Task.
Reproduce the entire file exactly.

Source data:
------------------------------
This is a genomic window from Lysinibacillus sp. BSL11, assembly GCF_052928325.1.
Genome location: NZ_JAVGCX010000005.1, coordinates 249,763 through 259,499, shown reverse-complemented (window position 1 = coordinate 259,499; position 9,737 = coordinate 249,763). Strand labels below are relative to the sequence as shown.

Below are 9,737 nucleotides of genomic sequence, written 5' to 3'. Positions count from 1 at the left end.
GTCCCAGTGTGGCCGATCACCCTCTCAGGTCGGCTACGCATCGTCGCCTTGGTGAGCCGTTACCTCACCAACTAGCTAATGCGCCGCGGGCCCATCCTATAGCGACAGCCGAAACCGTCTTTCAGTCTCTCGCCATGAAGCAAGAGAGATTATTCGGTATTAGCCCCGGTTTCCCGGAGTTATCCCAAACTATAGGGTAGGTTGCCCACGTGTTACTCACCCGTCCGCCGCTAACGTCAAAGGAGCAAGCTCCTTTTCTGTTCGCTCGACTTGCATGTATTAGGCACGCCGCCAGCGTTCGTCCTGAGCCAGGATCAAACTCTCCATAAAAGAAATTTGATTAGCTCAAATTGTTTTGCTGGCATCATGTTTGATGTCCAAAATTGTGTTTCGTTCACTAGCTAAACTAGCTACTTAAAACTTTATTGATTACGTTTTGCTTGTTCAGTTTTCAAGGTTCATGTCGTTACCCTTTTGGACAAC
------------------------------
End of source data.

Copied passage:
This is a genomic window from Lysinibacillus sp. BSL11, assembly GCF_052928325.1.
Genome location: NZ_JAVGCX010000005.1, coordinates 249,763 through 259,499, shown reverse-complemented (window position 1 = coordinate 259,499; position 9,737 = coordinate 249,763). Strand labels below are relative to the sequence as shown.

Below are 9,737 nucleotides of genomic sequence, written 5' to 3'. Positions count from 1 at the left end.
GTCCCAGTGTGGCCGATCACCCTCTCAGGTCGGCTACGCATCGTCGCCTTGGTGAGCCGTTACCTCACCAACTAGCTAATGCGCCGCGGGCCCATCCTATAGCGACAGCCGAAACCGTCTTTCAGTCTCTCGCCATGAAGCAAGAGAGATTATTCGGTATTAGCCCCGGTTTCCCGGAGTTATCCCAAACTATAGGGTAGGTTGCCCACGTGTTACTCACCCGTCCGCCGCTAACGTCAAAGGAGCAAGCTCCTTTTCTGTTCGCTCGACTTGCATGTATTAGGCACGCCGCCAGCGTTCGTCCTGAGCCAGGATCAAACTCTCCATAAAAGAAATTTGATTAGCTCAAATTGTTTTGCTGGCATCATGTTTGATGTCCAAAATTGTGTTTCGTTCACTAGCTAAACTAGCTACTTAAAACTTTATTGATTACGTTTTGCTTGTTCAGTTTTCAAGGTTCATGTCGTTACCCTTTTGGACAAC